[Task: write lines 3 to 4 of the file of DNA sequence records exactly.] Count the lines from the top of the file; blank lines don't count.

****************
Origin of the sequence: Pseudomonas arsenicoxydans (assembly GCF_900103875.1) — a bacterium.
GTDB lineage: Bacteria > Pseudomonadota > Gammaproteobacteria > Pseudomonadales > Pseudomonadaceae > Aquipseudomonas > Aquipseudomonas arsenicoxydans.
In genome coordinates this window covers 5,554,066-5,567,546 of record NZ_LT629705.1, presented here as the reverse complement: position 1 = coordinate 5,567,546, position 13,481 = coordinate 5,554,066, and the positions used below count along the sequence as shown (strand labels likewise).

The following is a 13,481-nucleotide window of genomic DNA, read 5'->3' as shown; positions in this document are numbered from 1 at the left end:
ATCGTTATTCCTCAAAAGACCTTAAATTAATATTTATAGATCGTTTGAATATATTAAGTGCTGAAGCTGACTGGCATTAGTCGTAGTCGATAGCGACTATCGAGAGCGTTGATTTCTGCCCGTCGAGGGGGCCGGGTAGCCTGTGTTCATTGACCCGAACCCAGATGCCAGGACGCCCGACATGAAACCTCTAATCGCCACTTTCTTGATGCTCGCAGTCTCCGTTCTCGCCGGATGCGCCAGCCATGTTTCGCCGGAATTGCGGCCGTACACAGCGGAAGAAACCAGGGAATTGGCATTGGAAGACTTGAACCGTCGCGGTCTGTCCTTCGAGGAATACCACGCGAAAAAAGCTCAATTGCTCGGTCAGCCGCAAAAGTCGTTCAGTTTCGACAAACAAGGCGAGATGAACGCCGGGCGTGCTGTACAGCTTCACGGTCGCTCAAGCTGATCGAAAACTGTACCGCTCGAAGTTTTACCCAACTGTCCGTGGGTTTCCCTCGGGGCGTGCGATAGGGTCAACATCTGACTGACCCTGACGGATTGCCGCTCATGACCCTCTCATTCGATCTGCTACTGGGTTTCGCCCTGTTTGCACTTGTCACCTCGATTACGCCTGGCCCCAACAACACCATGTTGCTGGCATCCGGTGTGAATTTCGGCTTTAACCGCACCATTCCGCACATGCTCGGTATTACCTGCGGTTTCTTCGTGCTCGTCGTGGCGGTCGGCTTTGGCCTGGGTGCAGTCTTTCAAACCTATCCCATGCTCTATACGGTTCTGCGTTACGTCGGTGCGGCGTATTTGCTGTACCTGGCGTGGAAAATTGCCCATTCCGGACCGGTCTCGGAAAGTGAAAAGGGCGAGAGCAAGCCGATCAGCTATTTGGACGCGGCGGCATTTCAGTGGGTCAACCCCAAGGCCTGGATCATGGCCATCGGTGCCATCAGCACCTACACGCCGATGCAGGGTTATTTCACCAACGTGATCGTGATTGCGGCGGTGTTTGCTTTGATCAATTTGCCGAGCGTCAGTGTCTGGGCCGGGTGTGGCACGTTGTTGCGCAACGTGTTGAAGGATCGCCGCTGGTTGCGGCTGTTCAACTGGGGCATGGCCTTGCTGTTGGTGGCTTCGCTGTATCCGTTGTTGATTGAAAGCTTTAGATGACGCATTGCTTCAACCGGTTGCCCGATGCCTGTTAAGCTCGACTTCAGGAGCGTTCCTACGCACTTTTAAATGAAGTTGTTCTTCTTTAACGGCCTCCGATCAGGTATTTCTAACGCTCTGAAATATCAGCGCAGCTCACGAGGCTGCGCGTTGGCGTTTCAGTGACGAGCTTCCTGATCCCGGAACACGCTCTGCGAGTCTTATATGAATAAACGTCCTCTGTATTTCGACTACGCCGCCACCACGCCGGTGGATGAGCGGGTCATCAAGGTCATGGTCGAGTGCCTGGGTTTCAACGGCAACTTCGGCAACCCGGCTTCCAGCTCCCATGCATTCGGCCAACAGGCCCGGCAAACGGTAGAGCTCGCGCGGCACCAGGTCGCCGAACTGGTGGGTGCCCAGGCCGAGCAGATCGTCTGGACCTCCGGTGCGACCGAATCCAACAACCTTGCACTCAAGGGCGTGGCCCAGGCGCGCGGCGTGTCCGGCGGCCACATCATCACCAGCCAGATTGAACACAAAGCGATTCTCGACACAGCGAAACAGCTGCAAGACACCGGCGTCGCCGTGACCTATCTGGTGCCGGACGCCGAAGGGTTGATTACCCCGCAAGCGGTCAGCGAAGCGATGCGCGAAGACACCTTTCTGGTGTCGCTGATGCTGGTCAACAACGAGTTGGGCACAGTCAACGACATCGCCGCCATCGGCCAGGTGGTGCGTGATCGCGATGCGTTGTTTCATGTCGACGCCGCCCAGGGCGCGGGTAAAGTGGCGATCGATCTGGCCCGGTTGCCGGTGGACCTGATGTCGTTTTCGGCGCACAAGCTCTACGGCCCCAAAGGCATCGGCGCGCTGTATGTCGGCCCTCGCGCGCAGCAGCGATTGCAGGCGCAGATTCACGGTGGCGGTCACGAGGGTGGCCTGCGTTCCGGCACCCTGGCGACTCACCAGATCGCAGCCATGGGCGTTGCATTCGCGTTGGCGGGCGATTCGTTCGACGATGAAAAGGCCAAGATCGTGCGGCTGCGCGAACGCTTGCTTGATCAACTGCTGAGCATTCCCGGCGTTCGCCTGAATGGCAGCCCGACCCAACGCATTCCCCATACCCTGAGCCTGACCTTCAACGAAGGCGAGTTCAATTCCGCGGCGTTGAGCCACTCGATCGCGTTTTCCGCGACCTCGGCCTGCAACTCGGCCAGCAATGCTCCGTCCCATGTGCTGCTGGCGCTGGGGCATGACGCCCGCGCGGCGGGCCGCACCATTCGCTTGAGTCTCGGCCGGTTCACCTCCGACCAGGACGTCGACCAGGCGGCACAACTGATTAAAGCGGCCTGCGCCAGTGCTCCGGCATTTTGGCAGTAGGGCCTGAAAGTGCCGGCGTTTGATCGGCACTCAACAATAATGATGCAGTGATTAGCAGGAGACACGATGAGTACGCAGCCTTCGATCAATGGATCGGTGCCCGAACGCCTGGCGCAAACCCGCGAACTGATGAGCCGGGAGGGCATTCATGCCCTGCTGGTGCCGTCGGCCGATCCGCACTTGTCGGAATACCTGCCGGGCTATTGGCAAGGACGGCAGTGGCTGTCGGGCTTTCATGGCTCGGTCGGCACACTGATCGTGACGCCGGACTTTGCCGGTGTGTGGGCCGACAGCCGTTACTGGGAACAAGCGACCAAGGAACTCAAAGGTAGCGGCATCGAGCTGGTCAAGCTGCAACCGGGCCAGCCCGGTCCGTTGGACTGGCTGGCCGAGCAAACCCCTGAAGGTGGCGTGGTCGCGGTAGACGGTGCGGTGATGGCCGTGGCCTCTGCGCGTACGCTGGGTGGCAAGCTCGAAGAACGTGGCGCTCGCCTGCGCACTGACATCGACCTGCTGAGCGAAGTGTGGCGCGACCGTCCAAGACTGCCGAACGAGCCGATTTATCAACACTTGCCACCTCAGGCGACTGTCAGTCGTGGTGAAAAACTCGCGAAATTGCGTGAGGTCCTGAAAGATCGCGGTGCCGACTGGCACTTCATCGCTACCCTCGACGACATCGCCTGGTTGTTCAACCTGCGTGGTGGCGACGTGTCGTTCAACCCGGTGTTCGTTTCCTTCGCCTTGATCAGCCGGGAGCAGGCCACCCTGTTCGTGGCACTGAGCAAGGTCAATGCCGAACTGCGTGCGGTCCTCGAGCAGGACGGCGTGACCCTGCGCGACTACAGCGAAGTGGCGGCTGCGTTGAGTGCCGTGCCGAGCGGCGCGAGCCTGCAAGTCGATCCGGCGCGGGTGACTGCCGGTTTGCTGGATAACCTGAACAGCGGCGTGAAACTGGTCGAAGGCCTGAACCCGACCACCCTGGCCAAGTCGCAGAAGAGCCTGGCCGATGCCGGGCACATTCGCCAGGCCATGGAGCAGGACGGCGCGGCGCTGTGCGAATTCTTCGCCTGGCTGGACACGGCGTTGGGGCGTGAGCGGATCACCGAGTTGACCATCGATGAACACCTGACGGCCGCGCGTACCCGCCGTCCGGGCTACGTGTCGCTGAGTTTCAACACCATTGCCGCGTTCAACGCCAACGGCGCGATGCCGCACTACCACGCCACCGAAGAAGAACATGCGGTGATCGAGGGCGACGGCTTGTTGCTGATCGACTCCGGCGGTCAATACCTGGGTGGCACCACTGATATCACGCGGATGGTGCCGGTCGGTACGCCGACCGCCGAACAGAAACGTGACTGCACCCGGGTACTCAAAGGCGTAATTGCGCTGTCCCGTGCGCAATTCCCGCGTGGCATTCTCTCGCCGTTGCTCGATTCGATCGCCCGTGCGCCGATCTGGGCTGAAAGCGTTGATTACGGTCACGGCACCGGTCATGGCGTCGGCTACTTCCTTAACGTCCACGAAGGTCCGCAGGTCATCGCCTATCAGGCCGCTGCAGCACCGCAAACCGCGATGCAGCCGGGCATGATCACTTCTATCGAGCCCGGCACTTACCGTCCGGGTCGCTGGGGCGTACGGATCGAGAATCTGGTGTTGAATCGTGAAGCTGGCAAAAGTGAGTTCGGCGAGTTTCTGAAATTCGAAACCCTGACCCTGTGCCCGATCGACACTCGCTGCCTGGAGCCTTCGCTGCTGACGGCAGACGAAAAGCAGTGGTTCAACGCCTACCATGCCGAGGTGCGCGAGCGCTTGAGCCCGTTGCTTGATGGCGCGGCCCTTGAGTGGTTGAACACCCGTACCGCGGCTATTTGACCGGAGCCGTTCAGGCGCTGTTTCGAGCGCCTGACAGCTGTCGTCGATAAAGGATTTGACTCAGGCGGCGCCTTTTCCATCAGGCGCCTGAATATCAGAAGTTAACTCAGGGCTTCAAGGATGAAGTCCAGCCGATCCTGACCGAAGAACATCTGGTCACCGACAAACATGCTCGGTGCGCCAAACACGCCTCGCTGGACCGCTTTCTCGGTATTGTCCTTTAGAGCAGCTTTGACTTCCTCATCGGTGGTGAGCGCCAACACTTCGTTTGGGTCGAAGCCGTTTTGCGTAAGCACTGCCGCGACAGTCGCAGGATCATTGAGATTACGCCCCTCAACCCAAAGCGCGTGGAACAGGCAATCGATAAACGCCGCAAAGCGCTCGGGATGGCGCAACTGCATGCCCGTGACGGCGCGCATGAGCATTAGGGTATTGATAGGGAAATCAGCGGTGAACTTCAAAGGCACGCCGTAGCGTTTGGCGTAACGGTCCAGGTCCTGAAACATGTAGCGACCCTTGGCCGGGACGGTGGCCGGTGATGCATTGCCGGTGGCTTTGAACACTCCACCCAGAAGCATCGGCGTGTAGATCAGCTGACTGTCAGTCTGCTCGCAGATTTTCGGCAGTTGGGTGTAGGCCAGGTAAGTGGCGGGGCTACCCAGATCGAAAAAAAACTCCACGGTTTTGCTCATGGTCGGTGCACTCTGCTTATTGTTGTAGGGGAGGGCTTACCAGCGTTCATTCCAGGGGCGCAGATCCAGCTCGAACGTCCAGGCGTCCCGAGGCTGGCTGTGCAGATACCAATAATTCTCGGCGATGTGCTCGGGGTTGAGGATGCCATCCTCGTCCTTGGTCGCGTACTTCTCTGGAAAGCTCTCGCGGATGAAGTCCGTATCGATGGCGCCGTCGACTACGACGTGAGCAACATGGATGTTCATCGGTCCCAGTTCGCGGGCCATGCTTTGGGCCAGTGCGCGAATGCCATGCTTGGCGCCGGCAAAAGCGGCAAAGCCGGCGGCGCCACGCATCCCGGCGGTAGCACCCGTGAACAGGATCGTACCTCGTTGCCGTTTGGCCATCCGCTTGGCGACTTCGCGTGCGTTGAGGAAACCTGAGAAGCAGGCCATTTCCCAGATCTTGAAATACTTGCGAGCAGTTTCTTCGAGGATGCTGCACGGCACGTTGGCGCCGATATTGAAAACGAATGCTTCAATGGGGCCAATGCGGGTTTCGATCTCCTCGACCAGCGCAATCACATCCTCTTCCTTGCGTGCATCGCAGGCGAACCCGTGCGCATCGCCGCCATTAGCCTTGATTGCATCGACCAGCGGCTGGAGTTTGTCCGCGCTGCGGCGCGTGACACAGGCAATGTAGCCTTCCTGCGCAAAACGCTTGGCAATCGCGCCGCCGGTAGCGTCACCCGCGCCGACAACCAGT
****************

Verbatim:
In genome coordinates this window covers 5,554,066-5,567,546 of record NZ_LT629705.1, presented here as the reverse complement: position 1 = coordinate 5,567,546, position 13,481 = coordinate 5,554,066, and the positions used below count along the sequence as shown (strand labels likewise).

The following is a 13,481-nucleotide window of genomic DNA, read 5'->3' as shown; positions in this document are numbered from 1 at the left end: